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Cornell University Cornell Brooks Public Policy

The Collective Will Is There to Solve the Rural Broadband Challenge

February 18, 2021 | By Stephen V. Smith, founder and VP of Broadband Strategies of WordSouth, a content marketing company that helps rural broadband and electric providers tell their stories, market their services, and train their people.

Historians will long draw lines back to this moment, examining how the pandemic served as a point on humanity’s timeline after which so many things were different. This will certainly be true of public health, work, education, and medicine. I believe it will be especially true of broadband.

In the past two weeks alone, I sat in on no less than five webinars and conference calls centered around the subject — from broadband’s role in rural economic development to how diverse communities are using broadband to connect. The central theme is clear: broadband is vital and we must extend it to every American as soon as possible.

This challenge, of course, is multifaceted. While estimates vary, it is safe to say at least 20 million people in the U.S. lack access to broadband. Layered upon that are the issues of affordability (can they pay for it?) and adoption (do they know how to use it?). Fortunately, we are seeing momentum on all fronts.

In terms of access, incumbent telecommunications providers — many of them cooperatives — have been deploying internet services for years. The Obama Administration’s American Recovery and Reinvestment Act accelerated the construction of fiber networks across rural America. The Trump Administration’s ReConnect program invested over a billion dollars in rural broadband, with another $635 million allocated for a third round in the Consolidated Appropriations Act of 2021. Broadband deployment as a connectivity issue and as a job creation tool is central to President Biden’s infrastructure and economic growth plans.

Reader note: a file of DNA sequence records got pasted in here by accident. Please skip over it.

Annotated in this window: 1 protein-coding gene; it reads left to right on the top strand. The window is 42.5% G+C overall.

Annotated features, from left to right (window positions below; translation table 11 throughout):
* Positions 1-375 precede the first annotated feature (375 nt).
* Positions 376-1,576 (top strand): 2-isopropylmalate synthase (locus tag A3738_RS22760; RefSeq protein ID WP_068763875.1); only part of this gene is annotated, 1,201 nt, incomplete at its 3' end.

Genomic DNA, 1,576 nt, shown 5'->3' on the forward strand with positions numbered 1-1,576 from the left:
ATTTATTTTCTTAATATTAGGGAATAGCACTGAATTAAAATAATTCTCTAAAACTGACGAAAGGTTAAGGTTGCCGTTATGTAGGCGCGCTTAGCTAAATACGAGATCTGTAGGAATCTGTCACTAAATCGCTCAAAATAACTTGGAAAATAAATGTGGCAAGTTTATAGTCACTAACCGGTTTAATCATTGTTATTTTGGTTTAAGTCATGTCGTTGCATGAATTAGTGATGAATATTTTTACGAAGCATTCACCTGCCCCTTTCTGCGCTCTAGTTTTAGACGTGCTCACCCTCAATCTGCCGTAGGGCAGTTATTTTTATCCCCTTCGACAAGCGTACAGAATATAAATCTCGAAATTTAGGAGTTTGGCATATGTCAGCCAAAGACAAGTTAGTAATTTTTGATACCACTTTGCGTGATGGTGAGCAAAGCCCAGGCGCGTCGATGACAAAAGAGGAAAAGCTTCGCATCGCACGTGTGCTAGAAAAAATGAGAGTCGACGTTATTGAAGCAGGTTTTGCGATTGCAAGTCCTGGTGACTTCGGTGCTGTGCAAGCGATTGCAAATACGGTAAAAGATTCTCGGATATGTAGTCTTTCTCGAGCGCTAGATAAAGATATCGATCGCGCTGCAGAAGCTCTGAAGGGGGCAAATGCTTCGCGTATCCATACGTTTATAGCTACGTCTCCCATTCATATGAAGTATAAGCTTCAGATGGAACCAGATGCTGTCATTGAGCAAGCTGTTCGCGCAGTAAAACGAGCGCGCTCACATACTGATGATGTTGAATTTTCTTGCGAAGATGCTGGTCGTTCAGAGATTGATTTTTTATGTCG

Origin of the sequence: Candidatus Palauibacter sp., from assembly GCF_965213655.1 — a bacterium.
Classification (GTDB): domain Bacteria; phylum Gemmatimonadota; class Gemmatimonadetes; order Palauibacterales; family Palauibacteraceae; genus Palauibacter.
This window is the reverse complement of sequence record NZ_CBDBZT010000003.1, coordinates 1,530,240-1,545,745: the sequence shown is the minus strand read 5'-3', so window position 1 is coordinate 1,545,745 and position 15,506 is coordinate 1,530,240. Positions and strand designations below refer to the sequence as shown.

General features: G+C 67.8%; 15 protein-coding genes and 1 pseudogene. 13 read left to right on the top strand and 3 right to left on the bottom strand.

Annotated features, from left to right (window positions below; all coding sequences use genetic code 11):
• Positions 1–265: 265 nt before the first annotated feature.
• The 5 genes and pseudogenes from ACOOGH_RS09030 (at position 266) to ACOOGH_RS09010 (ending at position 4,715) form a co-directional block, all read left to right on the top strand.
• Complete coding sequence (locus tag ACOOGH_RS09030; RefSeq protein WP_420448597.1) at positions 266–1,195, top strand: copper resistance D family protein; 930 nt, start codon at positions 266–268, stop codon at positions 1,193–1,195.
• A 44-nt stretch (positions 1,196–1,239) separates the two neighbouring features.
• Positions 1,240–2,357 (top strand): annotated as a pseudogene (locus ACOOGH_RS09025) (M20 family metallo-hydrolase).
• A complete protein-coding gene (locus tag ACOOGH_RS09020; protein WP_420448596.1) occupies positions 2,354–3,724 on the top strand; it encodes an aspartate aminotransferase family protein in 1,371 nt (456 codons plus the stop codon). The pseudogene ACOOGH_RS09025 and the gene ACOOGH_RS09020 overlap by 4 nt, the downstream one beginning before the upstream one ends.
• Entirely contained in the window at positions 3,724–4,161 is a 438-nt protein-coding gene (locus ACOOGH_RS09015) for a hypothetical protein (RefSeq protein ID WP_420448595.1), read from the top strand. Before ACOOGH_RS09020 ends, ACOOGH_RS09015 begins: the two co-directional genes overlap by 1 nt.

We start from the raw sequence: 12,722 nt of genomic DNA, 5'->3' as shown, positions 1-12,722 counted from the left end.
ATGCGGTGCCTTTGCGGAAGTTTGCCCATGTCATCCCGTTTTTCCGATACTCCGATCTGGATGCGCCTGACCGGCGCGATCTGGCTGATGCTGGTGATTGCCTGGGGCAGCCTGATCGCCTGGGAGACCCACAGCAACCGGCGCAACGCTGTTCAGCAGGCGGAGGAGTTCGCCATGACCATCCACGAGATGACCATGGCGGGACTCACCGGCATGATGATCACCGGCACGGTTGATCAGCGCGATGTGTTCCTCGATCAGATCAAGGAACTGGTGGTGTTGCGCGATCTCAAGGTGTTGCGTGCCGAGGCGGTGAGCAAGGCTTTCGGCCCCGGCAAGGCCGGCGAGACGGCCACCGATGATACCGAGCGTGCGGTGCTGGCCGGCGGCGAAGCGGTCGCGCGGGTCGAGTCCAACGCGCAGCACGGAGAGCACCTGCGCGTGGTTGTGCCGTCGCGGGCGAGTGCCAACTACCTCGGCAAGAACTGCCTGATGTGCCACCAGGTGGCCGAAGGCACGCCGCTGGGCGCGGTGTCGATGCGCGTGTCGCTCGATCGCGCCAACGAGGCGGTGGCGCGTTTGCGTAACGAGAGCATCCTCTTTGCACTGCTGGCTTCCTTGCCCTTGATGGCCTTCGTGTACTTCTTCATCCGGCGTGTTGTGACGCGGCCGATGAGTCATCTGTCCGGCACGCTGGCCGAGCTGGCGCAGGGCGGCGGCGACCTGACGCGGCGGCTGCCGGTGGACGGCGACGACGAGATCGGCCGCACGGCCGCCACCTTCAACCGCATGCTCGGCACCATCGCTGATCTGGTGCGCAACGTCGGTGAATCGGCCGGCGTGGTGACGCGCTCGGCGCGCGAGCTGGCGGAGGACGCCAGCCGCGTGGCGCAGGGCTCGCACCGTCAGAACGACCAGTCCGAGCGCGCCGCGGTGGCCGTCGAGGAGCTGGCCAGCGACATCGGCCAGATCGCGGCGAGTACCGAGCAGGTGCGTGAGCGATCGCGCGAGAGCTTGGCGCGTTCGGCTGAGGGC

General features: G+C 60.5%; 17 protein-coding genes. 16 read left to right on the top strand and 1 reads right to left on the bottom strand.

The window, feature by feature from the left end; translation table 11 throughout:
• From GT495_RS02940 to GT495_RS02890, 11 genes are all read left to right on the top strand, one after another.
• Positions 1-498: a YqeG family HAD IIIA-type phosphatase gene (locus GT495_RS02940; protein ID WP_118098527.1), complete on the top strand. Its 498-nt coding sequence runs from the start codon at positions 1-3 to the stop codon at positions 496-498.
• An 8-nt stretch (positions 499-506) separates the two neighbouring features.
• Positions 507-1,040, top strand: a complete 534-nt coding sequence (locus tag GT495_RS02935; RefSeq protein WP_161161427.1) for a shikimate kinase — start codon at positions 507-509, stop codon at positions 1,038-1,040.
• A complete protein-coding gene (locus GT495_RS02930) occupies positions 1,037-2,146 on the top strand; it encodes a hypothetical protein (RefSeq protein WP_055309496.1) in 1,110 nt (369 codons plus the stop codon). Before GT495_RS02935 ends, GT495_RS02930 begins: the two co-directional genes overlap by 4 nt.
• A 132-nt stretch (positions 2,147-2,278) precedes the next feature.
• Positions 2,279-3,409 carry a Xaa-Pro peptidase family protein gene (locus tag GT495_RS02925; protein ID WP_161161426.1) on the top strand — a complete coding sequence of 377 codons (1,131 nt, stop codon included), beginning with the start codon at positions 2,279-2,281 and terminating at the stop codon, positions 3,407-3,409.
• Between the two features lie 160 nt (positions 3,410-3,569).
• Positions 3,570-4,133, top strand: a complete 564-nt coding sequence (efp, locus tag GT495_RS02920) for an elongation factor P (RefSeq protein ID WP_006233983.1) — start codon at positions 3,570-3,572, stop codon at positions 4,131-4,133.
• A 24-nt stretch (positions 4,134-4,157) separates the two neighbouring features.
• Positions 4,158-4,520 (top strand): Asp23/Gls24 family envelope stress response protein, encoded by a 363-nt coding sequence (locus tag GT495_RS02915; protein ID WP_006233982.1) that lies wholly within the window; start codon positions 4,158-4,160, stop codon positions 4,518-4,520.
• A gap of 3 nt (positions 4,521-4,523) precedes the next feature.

The FCC is currently scrutinizing the bids of those identified as winners in its first Rural Digital Opportunity Fund auction, with the potential to award $9.2 billion to connect more than 5 million unserved homes and businesses. The list of awardees reflects the trend of new providers entering the space, particularly electric cooperatives who are expanding their mission to include broadband. A majority of states have stepped up as well, establishing broadband offices and creating funding programs to partner with internet service providers.

On the affordability front, millions in 2020 CARES Act dollars went toward subsidizing broadband service to low-income households. The 2021 appropriations act includes $3.2 billion to establish the Emergency Broadband Connectivity Fund, a program the FCC is charged with standing up in short order. The program will offer eligible households a monthly discount of up to $50 off standard broadband rates (up to $75 on Tribal lands), while offering broadband providers a reimbursement of up to $100 if they supply eligible households with a connected device.

Adoption is being addressed at many levels, from training programs offered by community organizations and the broadband providers themselves to nationwide initiatives such as the National Digital Inclusion Alliance.

As a result of the pandemic, there is no longer a question of whether broadband is essential. There are efforts across the board to get people connected, and the need for broadband stands as one of the few issues elected officials of all political stripes support. We are witnessing a watershed moment when the collective will of the nation is focused on solving the broadband challenge once and for all. This will not happen in 2021 or 2022, but America is more firmly on track than ever before, moving toward the day when every household, every business, every person has access to a reliable broadband network.